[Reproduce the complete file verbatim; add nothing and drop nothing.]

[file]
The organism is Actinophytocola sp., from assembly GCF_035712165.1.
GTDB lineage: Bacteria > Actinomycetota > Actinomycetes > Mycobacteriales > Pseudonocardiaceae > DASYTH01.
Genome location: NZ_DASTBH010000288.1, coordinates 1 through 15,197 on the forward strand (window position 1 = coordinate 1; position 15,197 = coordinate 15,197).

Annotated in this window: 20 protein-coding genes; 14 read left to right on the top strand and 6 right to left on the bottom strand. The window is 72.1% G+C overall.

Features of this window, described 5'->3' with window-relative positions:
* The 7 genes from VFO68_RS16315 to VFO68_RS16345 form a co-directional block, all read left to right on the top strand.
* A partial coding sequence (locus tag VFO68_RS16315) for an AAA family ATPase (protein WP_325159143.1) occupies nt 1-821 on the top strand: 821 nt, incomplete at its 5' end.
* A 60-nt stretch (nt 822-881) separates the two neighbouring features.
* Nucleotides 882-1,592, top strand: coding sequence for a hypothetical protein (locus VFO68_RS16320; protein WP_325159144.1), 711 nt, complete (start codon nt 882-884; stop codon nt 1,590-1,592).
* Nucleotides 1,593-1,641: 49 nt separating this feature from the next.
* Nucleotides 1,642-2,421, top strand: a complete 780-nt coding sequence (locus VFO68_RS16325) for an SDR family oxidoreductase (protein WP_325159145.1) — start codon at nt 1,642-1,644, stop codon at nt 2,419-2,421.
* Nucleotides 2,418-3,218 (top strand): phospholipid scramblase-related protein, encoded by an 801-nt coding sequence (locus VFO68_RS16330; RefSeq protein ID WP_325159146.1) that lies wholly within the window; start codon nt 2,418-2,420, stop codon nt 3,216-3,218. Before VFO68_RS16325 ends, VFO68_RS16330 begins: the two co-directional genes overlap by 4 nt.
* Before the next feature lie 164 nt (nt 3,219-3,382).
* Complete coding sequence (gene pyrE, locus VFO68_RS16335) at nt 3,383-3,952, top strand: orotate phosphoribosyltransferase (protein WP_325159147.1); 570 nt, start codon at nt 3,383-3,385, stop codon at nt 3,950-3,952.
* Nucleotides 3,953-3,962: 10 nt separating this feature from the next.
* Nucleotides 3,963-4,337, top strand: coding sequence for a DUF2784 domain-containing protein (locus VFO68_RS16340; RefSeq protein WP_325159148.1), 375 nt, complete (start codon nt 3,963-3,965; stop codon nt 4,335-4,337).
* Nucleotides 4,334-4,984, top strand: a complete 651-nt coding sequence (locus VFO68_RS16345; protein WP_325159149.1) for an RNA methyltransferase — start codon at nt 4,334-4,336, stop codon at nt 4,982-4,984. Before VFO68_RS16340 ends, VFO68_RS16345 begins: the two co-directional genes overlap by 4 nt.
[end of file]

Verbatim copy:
The organism is Actinophytocola sp., from assembly GCF_035712165.1.
GTDB lineage: Bacteria > Actinomycetota > Actinomycetes > Mycobacteriales > Pseudonocardiaceae > DASYTH01.
Genome location: NZ_DASTBH010000288.1, coordinates 1 through 15,197 on the forward strand (window position 1 = coordinate 1; position 15,197 = coordinate 15,197).

Annotated in this window: 20 protein-coding genes; 14 read left to right on the top strand and 6 right to left on the bottom strand. The window is 72.1% G+C overall.

Features of this window, described 5'->3' with window-relative positions:
* The 7 genes from VFO68_RS16315 to VFO68_RS16345 form a co-directional block, all read left to right on the top strand.
* A partial coding sequence (locus tag VFO68_RS16315) for an AAA family ATPase (protein WP_325159143.1) occupies nt 1-821 on the top strand: 821 nt, incomplete at its 5' end.
* A 60-nt stretch (nt 822-881) separates the two neighbouring features.
* Nucleotides 882-1,592, top strand: coding sequence for a hypothetical protein (locus VFO68_RS16320; protein WP_325159144.1), 711 nt, complete (start codon nt 882-884; stop codon nt 1,590-1,592).
* Nucleotides 1,593-1,641: 49 nt separating this feature from the next.
* Nucleotides 1,642-2,421, top strand: a complete 780-nt coding sequence (locus VFO68_RS16325) for an SDR family oxidoreductase (protein WP_325159145.1) — start codon at nt 1,642-1,644, stop codon at nt 2,419-2,421.
* Nucleotides 2,418-3,218 (top strand): phospholipid scramblase-related protein, encoded by an 801-nt coding sequence (locus VFO68_RS16330; RefSeq protein ID WP_325159146.1) that lies wholly within the window; start codon nt 2,418-2,420, stop codon nt 3,216-3,218. Before VFO68_RS16325 ends, VFO68_RS16330 begins: the two co-directional genes overlap by 4 nt.
* Before the next feature lie 164 nt (nt 3,219-3,382).
* Complete coding sequence (gene pyrE, locus VFO68_RS16335) at nt 3,383-3,952, top strand: orotate phosphoribosyltransferase (protein WP_325159147.1); 570 nt, start codon at nt 3,383-3,385, stop codon at nt 3,950-3,952.
* Nucleotides 3,953-3,962: 10 nt separating this feature from the next.
* Nucleotides 3,963-4,337, top strand: coding sequence for a DUF2784 domain-containing protein (locus VFO68_RS16340; RefSeq protein WP_325159148.1), 375 nt, complete (start codon nt 3,963-3,965; stop codon nt 4,335-4,337).
* Nucleotides 4,334-4,984, top strand: a complete 651-nt coding sequence (locus VFO68_RS16345; protein WP_325159149.1) for an RNA methyltransferase — start codon at nt 4,334-4,336, stop codon at nt 4,982-4,984. Before VFO68_RS16340 ends, VFO68_RS16345 begins: the two co-directional genes overlap by 4 nt.